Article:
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How do I free memory allocated to an array

by Zombie sushilc (Initiate)
on Jul 09, 2002 at 13:47 UTC ( #180469=categorized question: print w/replies, xml ) Need Help??
Contributed by Zombie sushilc on Jul 09, 2002 at 13:47 UTC
Q&A  > arrays


I have an array of large size. Even though I am using undef to make it completely empty, it still doesnt release memory till the time program exits. Any hints?

Answer: How do I free memory allocated to an array
contributed by manav


perldoc -q "program shrinks"

specifically the part that says

You can't. On most operating systems, memory allocated to a program can never be returned to the system. That's why long-running programs sometimes re-exec themselves. Some operating systems (notably, FreeBSD and Linux) allegedly reclaim large chunks of memory that is no longer used, but it doesn't appear to happen with Perl (yet). The Mac appears to be the only platform that will reliably (albeit, slowly) return memory to the OS.


Answer: How do I free memory allocated to an array
contributed by Abigail-II

Get a different OS? In most OSses, programs never release memory back to the OS - even if they would want to, the OS isn't wired for that.


Answer: How do I free memory allocated to an array
contributed by DentArthurDent

Given Abigail's answer above, it would then be wise to try to exit the script if that is possible. The task that requires the large array could be factored out into a script that could be run separately from within a larger script with fork or backticks or system or whatever. The tricky part would be if the task required a large amount of data to be passed to it. If the task required creating a large array and generating statistics on it or some such thing, then returning a comparitively small amount of data, then the benefit of keeping that a separate script could be large.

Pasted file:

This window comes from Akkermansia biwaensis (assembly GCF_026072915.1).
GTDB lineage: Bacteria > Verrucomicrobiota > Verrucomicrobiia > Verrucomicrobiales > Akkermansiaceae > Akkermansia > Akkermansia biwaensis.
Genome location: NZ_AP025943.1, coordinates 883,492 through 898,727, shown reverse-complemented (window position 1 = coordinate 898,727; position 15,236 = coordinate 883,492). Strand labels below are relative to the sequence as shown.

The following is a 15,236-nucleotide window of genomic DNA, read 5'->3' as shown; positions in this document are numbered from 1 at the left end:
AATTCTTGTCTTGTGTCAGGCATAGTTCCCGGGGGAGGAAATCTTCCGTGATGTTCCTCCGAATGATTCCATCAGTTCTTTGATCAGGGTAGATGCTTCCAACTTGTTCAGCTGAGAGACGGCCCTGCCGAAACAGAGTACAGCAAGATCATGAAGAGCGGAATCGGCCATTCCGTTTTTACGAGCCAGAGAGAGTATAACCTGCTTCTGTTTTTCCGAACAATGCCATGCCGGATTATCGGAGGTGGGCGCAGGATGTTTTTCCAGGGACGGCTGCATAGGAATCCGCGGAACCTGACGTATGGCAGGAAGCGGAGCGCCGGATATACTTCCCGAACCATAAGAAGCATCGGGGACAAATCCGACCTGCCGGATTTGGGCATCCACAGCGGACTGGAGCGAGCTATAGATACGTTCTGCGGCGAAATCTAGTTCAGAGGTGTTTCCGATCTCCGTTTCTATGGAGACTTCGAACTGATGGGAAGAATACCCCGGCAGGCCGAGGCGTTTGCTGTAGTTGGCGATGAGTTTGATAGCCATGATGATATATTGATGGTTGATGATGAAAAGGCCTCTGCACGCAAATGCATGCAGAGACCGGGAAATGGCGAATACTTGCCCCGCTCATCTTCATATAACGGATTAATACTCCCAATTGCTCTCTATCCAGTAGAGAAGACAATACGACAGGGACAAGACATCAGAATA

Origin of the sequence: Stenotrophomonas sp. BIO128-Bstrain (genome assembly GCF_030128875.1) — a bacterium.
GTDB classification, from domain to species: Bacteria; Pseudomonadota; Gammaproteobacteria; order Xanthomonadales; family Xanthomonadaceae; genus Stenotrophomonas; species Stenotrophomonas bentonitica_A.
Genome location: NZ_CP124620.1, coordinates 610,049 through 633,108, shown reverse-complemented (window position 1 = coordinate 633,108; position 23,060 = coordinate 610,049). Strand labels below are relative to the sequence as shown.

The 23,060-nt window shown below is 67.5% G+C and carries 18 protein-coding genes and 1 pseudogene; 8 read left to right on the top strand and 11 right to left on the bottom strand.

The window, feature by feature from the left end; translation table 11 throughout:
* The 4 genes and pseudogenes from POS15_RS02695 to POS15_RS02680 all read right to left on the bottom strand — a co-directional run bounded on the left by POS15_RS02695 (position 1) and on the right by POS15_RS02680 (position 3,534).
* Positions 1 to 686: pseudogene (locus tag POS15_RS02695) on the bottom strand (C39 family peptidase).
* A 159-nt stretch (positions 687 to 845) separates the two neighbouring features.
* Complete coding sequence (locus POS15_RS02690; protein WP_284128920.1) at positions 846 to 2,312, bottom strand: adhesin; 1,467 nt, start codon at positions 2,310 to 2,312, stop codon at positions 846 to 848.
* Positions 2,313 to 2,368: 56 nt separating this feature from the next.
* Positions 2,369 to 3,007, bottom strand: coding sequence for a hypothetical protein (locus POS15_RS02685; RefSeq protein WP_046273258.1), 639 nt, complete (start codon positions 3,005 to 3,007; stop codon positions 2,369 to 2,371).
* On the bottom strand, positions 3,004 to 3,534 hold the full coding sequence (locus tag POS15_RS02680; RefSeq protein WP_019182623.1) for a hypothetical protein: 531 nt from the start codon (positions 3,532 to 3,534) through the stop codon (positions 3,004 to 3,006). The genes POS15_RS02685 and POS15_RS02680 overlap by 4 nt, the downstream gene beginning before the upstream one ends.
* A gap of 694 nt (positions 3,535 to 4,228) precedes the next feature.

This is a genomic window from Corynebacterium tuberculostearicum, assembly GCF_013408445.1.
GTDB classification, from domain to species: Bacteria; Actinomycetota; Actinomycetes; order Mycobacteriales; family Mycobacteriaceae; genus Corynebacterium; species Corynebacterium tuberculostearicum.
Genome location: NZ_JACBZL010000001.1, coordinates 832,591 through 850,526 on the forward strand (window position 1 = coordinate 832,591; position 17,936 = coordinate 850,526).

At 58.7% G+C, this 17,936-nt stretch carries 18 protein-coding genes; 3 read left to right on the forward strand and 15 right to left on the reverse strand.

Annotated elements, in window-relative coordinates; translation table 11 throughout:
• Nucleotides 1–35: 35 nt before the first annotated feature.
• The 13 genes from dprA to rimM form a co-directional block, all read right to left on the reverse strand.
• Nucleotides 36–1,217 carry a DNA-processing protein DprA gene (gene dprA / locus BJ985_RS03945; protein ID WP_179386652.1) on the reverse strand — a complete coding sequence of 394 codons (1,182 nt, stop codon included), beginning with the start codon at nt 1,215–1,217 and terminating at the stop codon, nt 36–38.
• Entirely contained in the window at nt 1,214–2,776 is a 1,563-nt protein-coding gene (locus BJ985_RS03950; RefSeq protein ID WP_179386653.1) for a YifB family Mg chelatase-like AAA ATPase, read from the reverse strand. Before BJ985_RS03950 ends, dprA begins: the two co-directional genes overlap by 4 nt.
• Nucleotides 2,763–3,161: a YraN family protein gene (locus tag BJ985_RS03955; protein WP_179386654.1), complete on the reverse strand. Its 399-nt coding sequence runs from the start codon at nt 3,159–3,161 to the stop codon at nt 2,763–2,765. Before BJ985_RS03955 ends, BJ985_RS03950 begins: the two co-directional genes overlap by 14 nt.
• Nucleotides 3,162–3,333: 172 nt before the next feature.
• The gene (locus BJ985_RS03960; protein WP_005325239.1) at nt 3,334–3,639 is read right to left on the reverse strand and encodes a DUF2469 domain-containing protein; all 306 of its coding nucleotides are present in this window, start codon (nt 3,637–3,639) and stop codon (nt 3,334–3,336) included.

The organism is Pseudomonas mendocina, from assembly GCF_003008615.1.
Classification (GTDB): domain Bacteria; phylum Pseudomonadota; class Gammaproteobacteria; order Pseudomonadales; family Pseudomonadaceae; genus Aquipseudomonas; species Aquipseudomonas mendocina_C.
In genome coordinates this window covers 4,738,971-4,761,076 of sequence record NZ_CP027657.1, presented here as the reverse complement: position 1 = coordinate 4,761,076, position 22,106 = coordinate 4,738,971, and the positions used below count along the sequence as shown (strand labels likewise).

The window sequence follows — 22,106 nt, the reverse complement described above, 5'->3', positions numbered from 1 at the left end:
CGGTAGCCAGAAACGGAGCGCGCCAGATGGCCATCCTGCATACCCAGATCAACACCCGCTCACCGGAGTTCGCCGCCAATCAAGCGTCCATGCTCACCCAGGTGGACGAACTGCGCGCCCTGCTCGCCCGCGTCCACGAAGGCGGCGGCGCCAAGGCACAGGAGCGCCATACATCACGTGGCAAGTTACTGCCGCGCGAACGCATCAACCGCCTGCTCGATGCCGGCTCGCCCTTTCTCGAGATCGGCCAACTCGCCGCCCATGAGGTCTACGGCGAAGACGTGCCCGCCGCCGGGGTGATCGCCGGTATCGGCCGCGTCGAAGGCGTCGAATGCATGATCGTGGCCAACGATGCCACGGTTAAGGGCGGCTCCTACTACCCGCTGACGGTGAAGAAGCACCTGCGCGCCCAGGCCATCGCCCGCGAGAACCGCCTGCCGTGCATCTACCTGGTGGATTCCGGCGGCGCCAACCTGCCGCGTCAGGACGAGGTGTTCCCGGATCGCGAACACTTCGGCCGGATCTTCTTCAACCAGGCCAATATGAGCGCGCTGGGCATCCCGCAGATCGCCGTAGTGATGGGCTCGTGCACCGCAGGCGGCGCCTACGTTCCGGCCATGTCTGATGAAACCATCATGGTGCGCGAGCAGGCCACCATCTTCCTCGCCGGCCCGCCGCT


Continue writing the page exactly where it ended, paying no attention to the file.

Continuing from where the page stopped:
Answer: How do I free memory allocated to an array
contributed by Sewi

You should look at the two types of "free" memory:
1. Memory returned to the operating system for re-allocation to (other) processes.
2. Memory returned to the internal "free memory" pool of the process.

Even if you may not be able to return memory to the operating system, you may be able to re-use it within your process. Try the following sample:

sub S { system "ps u $$"; } &S; my $X = "x"x10240000; &S; undef $X; &S; $X = "x"x10240000; &S; undef $X; &S;
You'll see that perl really returns (parts of) the memory used for $X after is has been destroyed. (I didn't expect this, too :-) ).
Answer: How do I free memory allocated to an array
contributed by rjimlad

I'm not sure how quick perl's garbage collection is with this kind of thing - personally I'd set it to an empty array (ie, @foo=() ). Possibly treating it as an arrayref may get more direct results:

...or maybe not. Of course even freed memory is not necessarily not marked as allocated (if you see what I mean).

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